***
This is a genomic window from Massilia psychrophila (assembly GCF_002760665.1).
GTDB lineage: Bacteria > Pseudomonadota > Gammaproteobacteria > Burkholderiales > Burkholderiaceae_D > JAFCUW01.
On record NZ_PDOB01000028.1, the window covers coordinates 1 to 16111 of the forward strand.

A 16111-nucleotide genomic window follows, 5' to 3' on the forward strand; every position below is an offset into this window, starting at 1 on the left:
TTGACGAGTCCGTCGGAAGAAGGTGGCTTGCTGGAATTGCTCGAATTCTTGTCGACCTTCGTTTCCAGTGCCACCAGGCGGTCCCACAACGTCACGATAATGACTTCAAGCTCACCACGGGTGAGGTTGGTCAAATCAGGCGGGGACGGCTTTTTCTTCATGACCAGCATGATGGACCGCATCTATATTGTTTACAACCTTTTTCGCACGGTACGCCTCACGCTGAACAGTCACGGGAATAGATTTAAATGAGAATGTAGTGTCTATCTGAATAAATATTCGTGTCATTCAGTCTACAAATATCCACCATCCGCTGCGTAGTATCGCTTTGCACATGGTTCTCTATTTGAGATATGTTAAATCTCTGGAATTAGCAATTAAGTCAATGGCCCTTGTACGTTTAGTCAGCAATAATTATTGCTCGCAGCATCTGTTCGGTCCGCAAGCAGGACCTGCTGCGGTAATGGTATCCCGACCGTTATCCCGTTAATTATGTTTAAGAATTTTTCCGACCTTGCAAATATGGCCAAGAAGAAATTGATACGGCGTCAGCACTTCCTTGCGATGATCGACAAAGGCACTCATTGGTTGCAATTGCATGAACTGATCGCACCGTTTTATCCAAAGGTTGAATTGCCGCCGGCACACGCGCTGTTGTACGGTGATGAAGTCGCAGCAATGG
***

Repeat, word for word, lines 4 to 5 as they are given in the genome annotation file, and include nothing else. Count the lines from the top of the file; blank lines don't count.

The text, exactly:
A 16111-nucleotide genomic window follows, 5' to 3' on the forward strand; every position below is an offset into this window, starting at 1 on the left:
TTGACGAGTCCGTCGGAAGAAGGTGGCTTGCTGGAATTGCTCGAATTCTTGTCGACCTTCGTTTCCAGTGCCACCAGGCGGTCCCACAACGTCACGATAATGACTTCAAGCTCACCACGGGTGAGGTTGGTCAAATCAGGCGGGGACGGCTTTTTCTTCATGACCAGCATGATGGACCGCATCTATATTGTTTACAACCTTTTTCGCACGGTACGCCTCACGCTGAACAGTCACGGGAATAGATTTAAATGAGAATGTAGTGTCTATCTGAATAAATATTCGTGTCATTCAGTCTACAAATATCCACCATCCGCTGCGTAGTATCGCTTTGCACATGGTTCTCTATTTGAGATATGTTAAATCTCTGGAATTAGCAATTAAGTCAATGGCCCTTGTACGTTTAGTCAGCAATAATTATTGCTCGCAGCATCTGTTCGGTCCGCAAGCAGGACCTGCTGCGGTAATGGTATCCCGACCGTTATCCCGTTAATTATGTTTAAGAATTTTTCCGACCTTGCAAATATGGCCAAGAAGAAATTGATACGGCGTCAGCACTTCCTTGCGATGATCGACAAAGGCACTCATTGGTTGCAATTGCATGAACTGATCGCACCGTTTTATCCAAAGGTTGAATTGCCGCCGGCACACGCGCTGTTGTACGGTGATGAAGTCGCAGCAATGG